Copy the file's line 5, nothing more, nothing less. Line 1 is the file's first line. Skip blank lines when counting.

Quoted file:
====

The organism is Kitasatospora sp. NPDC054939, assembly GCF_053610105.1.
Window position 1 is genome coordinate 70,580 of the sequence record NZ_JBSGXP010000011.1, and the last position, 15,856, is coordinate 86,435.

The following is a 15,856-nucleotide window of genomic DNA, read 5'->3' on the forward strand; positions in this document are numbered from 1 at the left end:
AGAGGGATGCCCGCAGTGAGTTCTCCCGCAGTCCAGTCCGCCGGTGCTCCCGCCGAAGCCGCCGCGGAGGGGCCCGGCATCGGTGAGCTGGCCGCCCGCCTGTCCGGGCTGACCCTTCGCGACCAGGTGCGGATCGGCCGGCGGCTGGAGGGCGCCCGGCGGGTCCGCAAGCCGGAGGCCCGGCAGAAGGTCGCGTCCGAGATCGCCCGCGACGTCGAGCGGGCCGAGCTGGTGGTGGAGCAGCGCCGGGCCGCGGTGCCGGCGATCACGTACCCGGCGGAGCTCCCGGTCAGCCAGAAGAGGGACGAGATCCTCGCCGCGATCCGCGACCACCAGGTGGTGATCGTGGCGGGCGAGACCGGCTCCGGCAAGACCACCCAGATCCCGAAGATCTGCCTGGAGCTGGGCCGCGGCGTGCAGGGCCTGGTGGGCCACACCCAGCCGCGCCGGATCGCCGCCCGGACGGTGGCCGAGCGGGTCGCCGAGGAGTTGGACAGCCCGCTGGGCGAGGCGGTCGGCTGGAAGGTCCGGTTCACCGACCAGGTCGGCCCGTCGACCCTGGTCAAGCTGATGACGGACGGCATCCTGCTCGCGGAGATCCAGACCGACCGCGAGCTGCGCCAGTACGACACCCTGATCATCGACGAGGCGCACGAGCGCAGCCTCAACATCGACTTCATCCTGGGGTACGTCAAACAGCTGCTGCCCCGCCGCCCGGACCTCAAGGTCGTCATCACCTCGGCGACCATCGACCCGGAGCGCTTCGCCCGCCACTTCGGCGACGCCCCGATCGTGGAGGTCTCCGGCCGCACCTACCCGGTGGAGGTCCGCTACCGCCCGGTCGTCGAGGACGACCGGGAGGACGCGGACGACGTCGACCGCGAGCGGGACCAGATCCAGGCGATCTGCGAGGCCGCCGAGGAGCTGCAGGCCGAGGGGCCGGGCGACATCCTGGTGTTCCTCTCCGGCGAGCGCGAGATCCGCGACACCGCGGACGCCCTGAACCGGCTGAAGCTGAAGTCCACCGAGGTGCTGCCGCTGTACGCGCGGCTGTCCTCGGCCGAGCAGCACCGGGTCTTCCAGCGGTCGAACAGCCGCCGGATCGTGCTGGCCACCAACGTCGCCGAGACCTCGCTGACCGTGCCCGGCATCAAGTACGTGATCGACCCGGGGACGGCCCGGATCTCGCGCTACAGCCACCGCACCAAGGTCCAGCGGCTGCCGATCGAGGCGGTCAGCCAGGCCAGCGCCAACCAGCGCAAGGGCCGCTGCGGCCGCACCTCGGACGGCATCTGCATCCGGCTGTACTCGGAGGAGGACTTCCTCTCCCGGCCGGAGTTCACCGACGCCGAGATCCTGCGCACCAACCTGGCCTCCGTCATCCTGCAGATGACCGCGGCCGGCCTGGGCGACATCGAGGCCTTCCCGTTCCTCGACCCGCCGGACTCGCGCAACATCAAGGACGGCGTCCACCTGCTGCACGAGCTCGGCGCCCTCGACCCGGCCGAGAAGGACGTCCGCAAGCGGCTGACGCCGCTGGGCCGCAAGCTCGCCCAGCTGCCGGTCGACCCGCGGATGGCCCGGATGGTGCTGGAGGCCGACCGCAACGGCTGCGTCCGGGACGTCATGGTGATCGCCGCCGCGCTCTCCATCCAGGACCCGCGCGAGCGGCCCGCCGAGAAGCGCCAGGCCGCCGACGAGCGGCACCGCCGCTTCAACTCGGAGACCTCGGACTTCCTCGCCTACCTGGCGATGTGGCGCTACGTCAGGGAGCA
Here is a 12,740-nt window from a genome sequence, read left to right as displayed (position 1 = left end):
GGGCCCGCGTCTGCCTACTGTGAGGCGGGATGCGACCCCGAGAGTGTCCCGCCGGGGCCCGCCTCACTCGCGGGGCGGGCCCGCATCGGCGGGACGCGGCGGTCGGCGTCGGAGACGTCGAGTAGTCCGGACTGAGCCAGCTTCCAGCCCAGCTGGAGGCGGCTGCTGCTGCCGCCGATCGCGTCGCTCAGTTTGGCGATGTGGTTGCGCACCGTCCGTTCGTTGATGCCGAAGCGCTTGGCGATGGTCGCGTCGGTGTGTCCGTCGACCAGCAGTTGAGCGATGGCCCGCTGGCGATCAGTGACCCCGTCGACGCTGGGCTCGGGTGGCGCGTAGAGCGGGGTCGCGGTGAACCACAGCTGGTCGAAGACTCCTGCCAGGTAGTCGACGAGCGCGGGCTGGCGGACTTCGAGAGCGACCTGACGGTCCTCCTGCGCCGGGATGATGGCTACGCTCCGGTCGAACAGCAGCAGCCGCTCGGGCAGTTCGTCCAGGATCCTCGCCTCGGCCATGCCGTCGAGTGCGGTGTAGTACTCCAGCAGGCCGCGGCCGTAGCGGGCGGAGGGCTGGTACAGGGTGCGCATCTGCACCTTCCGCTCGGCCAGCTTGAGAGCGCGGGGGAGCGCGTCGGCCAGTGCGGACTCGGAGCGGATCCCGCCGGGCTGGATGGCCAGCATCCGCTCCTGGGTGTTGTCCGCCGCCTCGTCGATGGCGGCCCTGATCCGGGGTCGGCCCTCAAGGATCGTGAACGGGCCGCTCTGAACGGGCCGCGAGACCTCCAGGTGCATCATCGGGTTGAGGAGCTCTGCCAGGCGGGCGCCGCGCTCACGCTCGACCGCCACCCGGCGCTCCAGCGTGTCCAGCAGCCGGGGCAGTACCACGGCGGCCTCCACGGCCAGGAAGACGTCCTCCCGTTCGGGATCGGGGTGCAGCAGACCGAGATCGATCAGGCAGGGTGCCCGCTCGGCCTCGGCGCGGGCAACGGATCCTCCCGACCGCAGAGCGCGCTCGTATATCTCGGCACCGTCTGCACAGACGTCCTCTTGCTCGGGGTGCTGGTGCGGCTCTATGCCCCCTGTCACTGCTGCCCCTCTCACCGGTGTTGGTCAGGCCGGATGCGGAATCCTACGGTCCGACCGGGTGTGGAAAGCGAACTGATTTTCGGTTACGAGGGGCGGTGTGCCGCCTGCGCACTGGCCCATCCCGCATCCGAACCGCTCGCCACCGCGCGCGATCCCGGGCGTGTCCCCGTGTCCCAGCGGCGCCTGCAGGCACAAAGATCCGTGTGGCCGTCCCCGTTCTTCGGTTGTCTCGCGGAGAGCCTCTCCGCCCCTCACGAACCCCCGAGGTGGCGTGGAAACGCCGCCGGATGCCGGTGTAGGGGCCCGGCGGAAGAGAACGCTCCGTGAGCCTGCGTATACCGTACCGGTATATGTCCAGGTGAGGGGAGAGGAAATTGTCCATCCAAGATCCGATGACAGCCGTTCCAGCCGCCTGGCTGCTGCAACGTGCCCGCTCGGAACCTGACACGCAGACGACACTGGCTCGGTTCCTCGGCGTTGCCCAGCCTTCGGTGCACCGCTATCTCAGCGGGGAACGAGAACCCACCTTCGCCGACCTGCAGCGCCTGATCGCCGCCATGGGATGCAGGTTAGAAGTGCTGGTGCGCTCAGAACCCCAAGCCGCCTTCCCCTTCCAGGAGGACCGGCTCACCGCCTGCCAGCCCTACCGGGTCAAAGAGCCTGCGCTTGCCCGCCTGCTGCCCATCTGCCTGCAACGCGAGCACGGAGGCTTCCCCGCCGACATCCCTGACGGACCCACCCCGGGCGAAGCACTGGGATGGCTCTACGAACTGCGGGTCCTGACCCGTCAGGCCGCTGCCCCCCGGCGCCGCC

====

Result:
Here is a 12,740-nt window from a genome sequence, read left to right as displayed (position 1 = left end):